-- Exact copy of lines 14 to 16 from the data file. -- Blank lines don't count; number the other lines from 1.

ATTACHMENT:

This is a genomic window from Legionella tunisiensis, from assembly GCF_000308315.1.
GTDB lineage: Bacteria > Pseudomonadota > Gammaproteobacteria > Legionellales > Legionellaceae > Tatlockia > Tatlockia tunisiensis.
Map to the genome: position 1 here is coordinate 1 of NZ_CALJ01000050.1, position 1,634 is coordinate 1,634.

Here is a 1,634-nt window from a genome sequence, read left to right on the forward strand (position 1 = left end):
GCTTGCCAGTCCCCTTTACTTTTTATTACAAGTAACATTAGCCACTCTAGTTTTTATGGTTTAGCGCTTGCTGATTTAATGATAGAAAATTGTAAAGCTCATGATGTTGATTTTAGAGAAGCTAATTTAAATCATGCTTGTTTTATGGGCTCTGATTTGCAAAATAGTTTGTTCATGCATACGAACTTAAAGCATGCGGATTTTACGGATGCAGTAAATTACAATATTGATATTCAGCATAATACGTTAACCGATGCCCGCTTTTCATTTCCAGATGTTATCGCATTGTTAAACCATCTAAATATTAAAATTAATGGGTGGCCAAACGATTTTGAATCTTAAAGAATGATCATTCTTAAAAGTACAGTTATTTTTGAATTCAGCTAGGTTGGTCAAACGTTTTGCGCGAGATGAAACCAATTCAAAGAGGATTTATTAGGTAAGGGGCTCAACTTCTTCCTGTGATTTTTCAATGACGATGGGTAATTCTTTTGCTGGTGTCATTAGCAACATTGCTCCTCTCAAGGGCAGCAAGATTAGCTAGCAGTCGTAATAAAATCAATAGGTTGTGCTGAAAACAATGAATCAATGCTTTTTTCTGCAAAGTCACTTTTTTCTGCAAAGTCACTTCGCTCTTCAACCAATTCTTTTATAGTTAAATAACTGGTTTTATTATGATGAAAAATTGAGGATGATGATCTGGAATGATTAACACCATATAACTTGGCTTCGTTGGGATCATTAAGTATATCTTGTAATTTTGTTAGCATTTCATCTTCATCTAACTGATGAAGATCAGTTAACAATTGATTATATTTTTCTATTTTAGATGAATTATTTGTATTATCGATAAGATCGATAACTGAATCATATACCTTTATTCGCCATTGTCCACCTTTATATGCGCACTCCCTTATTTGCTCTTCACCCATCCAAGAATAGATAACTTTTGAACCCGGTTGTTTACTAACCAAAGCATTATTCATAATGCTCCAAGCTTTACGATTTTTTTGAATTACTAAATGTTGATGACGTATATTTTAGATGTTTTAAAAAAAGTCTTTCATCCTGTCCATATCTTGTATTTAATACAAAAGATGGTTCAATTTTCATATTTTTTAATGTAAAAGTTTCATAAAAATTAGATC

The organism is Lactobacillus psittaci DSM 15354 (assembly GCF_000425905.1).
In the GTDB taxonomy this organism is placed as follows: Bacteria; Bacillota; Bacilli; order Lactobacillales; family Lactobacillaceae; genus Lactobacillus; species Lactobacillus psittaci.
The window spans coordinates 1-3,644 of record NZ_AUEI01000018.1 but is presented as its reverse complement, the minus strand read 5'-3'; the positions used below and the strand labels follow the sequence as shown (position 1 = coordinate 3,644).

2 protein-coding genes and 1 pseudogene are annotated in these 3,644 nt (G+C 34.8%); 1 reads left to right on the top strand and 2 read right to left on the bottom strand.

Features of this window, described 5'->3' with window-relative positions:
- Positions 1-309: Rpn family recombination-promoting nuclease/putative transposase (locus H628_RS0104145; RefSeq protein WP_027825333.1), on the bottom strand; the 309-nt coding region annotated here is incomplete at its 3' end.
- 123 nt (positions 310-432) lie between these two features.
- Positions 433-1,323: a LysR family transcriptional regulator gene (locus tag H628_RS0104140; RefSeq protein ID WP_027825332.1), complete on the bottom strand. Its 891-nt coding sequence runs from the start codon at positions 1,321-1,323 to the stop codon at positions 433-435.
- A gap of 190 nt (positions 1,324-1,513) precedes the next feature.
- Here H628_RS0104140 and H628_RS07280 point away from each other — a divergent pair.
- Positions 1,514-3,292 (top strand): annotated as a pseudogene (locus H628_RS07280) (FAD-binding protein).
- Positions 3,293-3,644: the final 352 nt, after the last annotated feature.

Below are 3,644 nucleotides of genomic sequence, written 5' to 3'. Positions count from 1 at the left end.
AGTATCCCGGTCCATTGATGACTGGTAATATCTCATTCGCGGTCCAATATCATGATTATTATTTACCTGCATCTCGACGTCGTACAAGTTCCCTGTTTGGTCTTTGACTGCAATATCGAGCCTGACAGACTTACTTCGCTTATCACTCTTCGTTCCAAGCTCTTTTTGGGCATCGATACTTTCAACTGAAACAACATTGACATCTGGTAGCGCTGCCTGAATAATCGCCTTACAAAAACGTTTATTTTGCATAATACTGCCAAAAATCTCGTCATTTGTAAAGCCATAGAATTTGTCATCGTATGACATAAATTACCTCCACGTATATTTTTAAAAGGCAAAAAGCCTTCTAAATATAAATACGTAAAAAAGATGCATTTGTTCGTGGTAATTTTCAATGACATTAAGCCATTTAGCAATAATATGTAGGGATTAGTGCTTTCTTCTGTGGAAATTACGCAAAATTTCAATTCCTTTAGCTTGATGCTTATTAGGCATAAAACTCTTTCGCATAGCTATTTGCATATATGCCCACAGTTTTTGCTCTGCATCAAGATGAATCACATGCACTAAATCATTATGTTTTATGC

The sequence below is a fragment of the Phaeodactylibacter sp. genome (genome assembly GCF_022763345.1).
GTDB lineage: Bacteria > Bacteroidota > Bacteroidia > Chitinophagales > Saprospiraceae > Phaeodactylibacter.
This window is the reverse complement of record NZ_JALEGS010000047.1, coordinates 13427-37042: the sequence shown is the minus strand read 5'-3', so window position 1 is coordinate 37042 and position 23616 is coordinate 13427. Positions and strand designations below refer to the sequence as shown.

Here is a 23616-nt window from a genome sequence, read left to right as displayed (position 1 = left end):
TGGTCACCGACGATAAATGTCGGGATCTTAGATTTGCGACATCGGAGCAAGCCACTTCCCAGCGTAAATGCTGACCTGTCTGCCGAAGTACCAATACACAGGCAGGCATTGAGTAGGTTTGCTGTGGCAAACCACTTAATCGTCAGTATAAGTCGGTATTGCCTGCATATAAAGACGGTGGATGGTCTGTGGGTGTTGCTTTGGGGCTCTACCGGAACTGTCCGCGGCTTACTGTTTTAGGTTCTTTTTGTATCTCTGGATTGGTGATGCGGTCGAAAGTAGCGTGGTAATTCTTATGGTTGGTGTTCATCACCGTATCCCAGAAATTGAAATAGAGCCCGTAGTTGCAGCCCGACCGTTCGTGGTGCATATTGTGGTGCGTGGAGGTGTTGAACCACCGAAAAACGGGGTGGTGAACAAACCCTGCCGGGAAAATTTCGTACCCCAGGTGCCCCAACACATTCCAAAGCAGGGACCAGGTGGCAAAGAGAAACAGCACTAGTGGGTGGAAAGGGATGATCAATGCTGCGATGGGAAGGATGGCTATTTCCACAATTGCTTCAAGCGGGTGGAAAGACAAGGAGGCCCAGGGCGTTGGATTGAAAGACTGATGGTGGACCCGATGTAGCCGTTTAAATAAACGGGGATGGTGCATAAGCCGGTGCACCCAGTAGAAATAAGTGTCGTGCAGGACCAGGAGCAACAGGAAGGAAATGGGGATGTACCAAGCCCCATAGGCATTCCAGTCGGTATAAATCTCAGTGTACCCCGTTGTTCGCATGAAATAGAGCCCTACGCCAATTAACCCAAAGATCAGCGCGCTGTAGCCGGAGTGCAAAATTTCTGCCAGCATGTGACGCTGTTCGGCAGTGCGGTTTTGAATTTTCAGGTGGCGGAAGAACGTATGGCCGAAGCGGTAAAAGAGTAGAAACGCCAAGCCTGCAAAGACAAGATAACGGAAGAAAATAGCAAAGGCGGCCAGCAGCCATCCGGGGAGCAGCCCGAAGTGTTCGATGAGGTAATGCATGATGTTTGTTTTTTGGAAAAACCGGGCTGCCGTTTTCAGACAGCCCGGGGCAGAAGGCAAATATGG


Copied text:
- A gap of 190 nt (positions 1,324-1,513) precedes the next feature.
- Here H628_RS0104140 and H628_RS07280 point away from each other — a divergent pair.
- Positions 1,514-3,292 (top strand): annotated as a pseudogene (locus H628_RS07280) (FAD-binding protein).